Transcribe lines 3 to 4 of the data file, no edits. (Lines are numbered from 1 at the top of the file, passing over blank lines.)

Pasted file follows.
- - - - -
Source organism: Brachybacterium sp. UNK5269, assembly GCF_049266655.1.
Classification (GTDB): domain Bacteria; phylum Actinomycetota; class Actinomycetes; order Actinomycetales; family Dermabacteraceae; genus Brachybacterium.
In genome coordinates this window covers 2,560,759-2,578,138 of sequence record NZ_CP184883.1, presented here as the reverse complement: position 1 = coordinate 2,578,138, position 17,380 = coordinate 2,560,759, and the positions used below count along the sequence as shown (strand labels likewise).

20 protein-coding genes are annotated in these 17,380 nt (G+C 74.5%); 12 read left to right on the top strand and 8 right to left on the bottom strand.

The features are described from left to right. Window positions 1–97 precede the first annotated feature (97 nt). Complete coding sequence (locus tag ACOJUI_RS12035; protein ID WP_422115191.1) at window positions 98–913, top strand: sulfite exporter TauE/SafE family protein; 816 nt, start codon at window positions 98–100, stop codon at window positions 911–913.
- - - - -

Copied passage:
In genome coordinates this window covers 2,560,759-2,578,138 of sequence record NZ_CP184883.1, presented here as the reverse complement: position 1 = coordinate 2,578,138, position 17,380 = coordinate 2,560,759, and the positions used below count along the sequence as shown (strand labels likewise).

20 protein-coding genes are annotated in these 17,380 nt (G+C 74.5%); 12 read left to right on the top strand and 8 right to left on the bottom strand.